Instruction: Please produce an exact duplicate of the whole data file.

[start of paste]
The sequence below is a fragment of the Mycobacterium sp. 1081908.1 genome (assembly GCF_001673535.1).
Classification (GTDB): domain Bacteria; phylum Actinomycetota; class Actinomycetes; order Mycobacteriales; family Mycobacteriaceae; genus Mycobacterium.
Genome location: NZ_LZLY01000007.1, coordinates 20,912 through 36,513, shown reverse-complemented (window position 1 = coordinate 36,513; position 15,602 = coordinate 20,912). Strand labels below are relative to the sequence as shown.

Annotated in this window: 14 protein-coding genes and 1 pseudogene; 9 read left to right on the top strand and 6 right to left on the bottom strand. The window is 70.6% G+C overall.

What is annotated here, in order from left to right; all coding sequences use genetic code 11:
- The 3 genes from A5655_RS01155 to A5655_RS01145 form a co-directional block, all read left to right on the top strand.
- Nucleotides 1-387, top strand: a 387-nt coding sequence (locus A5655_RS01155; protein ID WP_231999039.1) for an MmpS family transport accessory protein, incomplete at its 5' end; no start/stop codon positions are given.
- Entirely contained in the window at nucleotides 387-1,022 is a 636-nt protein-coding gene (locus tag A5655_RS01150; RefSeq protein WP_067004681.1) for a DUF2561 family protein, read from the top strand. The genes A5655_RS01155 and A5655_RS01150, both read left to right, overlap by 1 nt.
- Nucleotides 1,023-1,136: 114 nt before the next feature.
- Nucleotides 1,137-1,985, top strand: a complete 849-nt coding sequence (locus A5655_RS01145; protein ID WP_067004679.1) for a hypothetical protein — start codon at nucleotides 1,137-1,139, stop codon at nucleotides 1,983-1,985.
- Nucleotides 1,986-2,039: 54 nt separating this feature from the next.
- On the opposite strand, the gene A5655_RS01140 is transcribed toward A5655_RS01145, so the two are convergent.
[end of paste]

The sequence below is a fragment of the Mycobacterium sp. 1081908.1 genome (assembly GCF_001673535.1).
Classification (GTDB): domain Bacteria; phylum Actinomycetota; class Actinomycetes; order Mycobacteriales; family Mycobacteriaceae; genus Mycobacterium.
Genome location: NZ_LZLY01000007.1, coordinates 20,912 through 36,513, shown reverse-complemented (window position 1 = coordinate 36,513; position 15,602 = coordinate 20,912). Strand labels below are relative to the sequence as shown.

Annotated in this window: 14 protein-coding genes and 1 pseudogene; 9 read left to right on the top strand and 6 right to left on the bottom strand. The window is 70.6% G+C overall.

What is annotated here, in order from left to right; all coding sequences use genetic code 11:
- The 3 genes from A5655_RS01155 to A5655_RS01145 form a co-directional block, all read left to right on the top strand.
- Nucleotides 1-387, top strand: a 387-nt coding sequence (locus A5655_RS01155; protein ID WP_231999039.1) for an MmpS family transport accessory protein, incomplete at its 5' end; no start/stop codon positions are given.
- Entirely contained in the window at nucleotides 387-1,022 is a 636-nt protein-coding gene (locus tag A5655_RS01150; RefSeq protein WP_067004681.1) for a DUF2561 family protein, read from the top strand. The genes A5655_RS01155 and A5655_RS01150, both read left to right, overlap by 1 nt.
- Nucleotides 1,023-1,136: 114 nt before the next feature.
- Nucleotides 1,137-1,985, top strand: a complete 849-nt coding sequence (locus A5655_RS01145; protein ID WP_067004679.1) for a hypothetical protein — start codon at nucleotides 1,137-1,139, stop codon at nucleotides 1,983-1,985.
- Nucleotides 1,986-2,039: 54 nt separating this feature from the next.
- On the opposite strand, the gene A5655_RS01140 is transcribed toward A5655_RS01145, so the two are convergent.